For this purpose he sailed along the coast in quest of a commodious harbour, and, on May 13, discovered a bay, which seemed not improper for their purpose, but which they durst not enter till it was examined ; an employment in which Drake never trusted any, whatever might be his confidence in his followers on other occasions. He well knew how fatal one moment's inattention might be, and how easily almost every man suffers himself to be surprised by indolence and security. He knew the same credulity, that might prevail upon him to trust another, might induce another to commit the same office to a third ; and it must be, at length, that some of them would be deceived. He therefore, as at other times, ordered the boat to be hoisted out, and, taking the line into his hand, went on sounding the passage till he was three leagues from his ship; when, on a sudden, the weather changed, the skies blackened, the winds whistled, and all the usual forerunners of a storm began to threaten them; nothing was now desired but to return to the ship, but the thickness of the fog intercepting it from their sight, made the attempt little other than desperate. By so many unforeseen accidents is prudence itself liable to be embarrassed! So difficult is it sometimes for the quickest sagacity, and most enlightened experience, to judge what measures ought to be taken! To trust another to sound an unknown coast, appeared to Drake folly and presumption; to be absent from his fleet, though but for an hour, proved nothing less than to hazard the șuccess of their labours, hardships, and dangers.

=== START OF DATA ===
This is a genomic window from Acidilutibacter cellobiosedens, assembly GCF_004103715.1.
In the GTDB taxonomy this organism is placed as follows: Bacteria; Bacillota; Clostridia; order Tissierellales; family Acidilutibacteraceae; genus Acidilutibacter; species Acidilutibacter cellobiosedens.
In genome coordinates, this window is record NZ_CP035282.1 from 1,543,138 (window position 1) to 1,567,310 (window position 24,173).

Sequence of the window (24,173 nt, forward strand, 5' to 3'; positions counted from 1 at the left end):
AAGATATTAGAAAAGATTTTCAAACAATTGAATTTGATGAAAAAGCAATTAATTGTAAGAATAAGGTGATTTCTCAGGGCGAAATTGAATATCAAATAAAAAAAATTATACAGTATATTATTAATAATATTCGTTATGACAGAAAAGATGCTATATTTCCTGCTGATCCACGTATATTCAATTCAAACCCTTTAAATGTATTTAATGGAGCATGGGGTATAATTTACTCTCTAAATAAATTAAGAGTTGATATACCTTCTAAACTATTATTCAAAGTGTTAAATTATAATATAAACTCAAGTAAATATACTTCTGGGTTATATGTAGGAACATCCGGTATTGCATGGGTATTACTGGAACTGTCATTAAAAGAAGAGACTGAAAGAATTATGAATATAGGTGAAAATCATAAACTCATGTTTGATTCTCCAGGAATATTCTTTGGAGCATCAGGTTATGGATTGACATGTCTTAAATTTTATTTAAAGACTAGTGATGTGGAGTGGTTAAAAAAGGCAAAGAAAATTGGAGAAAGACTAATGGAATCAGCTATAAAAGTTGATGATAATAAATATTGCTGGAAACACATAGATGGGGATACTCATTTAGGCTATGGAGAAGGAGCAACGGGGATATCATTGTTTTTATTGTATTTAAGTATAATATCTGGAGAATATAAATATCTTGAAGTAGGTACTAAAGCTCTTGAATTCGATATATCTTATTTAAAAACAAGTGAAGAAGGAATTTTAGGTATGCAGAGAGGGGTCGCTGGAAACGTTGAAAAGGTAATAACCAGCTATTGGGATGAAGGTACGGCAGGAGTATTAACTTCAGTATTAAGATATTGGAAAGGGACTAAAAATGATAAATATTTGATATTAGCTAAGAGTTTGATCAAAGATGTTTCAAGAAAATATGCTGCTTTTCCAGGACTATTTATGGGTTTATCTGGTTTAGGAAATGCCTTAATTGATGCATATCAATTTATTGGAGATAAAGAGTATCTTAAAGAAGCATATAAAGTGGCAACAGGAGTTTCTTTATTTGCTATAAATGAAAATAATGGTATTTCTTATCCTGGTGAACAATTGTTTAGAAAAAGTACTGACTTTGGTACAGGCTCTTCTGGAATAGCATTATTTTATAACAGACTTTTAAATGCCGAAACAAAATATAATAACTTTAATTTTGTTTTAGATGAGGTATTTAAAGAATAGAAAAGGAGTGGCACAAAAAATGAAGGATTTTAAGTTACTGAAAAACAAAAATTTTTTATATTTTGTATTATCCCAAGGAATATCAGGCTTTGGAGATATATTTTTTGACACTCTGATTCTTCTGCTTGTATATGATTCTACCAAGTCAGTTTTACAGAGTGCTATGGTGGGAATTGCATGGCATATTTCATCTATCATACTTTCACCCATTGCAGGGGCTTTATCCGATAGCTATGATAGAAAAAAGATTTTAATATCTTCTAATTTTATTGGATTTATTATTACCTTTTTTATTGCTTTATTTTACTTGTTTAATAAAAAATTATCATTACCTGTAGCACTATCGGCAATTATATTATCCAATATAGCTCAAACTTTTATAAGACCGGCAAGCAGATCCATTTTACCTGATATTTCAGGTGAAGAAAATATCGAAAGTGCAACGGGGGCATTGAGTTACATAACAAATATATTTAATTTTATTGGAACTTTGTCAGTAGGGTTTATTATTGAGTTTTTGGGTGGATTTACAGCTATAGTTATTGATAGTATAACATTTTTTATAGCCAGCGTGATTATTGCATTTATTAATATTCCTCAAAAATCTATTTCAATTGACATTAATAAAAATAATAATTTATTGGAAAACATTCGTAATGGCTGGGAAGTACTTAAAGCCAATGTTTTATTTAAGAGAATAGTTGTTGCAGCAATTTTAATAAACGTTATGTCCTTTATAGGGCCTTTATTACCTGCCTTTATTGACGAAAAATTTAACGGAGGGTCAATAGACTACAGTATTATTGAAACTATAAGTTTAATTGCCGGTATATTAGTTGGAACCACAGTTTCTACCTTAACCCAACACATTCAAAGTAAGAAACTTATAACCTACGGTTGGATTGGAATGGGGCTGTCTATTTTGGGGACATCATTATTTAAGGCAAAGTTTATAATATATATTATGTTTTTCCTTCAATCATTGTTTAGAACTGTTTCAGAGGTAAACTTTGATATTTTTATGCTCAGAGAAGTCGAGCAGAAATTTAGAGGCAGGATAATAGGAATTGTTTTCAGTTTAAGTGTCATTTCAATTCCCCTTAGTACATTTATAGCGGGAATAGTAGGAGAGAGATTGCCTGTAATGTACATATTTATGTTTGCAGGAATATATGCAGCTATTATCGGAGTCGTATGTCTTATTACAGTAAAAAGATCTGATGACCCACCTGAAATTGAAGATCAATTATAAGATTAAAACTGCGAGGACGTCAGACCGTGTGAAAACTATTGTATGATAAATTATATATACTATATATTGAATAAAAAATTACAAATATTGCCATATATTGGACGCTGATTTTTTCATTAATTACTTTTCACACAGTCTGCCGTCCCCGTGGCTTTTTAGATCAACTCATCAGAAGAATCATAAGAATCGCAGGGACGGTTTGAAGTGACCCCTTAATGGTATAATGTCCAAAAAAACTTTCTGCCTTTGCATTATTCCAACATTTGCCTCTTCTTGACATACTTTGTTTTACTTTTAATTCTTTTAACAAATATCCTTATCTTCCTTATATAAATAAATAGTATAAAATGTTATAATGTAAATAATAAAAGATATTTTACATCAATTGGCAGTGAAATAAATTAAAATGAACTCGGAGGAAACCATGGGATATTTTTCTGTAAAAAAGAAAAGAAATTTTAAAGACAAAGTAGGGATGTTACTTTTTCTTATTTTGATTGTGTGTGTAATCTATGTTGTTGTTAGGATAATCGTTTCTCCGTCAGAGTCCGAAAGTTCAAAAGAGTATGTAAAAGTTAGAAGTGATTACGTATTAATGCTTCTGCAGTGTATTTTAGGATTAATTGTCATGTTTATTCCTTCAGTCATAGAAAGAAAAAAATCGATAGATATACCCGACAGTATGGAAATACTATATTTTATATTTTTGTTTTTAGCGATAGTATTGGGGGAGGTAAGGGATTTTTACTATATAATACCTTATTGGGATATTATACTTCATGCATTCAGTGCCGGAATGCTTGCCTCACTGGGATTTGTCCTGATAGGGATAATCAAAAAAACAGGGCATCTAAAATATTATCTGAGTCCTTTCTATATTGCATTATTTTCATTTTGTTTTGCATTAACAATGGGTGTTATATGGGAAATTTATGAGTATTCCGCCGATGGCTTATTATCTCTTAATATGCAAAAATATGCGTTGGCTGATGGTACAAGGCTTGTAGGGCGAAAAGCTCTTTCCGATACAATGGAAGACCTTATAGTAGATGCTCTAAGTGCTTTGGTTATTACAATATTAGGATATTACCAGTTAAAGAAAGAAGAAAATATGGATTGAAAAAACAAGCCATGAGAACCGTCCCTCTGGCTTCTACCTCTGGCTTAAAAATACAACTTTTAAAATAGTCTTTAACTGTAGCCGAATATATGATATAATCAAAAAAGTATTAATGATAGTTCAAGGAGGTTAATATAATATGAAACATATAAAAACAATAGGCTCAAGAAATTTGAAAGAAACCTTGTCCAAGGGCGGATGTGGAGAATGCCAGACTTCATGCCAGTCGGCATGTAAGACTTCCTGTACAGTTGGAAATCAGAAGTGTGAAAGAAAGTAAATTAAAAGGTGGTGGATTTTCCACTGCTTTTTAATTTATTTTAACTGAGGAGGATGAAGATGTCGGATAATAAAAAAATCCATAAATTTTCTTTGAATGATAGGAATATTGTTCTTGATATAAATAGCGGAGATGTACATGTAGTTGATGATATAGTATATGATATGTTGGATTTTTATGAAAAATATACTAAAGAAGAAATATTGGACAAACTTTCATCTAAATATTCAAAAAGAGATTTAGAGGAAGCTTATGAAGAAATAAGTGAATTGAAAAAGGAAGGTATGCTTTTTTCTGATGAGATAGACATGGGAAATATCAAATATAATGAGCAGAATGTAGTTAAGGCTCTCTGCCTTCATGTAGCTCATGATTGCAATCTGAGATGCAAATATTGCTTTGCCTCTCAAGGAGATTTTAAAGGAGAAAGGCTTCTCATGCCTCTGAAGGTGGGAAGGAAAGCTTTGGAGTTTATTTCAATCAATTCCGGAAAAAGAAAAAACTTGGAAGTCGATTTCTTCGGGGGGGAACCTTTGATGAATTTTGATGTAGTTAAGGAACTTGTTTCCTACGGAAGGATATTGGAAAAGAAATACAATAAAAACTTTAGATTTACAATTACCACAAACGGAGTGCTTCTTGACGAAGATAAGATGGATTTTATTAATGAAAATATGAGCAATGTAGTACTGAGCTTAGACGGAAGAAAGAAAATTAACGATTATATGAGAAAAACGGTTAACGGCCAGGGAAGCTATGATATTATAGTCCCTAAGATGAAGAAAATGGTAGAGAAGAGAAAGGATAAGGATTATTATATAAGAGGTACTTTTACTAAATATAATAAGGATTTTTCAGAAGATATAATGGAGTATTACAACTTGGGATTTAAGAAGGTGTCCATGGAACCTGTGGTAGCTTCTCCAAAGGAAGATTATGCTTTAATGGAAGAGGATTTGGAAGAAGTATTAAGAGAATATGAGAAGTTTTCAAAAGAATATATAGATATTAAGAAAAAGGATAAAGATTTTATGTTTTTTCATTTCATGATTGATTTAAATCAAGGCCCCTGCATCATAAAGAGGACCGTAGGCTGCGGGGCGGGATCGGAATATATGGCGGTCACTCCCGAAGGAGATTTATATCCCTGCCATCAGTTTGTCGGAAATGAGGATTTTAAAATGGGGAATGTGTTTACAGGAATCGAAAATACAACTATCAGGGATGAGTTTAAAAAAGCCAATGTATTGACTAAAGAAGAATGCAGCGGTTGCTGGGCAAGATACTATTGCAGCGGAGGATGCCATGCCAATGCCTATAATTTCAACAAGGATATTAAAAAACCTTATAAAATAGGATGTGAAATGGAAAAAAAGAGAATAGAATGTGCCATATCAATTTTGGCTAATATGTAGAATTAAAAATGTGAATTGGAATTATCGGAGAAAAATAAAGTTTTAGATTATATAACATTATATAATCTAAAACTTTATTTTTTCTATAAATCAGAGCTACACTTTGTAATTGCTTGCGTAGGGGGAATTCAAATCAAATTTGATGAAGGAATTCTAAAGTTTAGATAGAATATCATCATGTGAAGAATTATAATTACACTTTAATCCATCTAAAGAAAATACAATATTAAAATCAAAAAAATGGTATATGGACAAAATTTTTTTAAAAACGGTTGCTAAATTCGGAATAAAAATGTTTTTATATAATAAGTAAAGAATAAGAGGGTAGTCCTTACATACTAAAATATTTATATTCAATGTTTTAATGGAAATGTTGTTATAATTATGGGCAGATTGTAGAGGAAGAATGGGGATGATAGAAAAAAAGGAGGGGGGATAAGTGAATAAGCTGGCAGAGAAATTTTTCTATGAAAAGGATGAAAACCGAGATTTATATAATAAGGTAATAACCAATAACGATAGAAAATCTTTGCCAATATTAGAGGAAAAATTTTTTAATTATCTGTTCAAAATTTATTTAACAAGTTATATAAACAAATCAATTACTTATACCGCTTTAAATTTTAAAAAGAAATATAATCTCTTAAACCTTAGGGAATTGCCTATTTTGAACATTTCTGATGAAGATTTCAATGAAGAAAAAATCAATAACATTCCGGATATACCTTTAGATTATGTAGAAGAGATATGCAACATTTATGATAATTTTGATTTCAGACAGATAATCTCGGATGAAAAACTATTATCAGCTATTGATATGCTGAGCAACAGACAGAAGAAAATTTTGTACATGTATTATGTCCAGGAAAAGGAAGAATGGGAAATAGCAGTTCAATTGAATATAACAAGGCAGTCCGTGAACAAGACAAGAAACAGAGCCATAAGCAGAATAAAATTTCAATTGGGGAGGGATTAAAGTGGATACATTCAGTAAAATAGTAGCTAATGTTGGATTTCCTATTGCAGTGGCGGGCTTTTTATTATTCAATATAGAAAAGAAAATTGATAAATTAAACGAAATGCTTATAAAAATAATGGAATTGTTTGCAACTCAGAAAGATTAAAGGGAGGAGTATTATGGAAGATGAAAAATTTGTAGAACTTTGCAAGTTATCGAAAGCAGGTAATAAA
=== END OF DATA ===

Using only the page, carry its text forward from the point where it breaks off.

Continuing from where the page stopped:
In this perplexity, which Drake was not more sensible of than those whom he had left in the ships, nothing was to be omitted, however dangerous, that might contribute to extricate them from it, as they could venture nothing of equal value with the life of their general. Captain Thomas therefore, having the lightest vessel, steered boldly into the bay, and taking the general aboard, dropped anchor, and lay out of danger, while the rest that were in the open sea suffered much from the tempest, and the Mary, a Portuguese prize, was driven away before the wind; the others, as soon as the tempest was over, discovering by the fires which were made on shore where Drake was, repaired to him.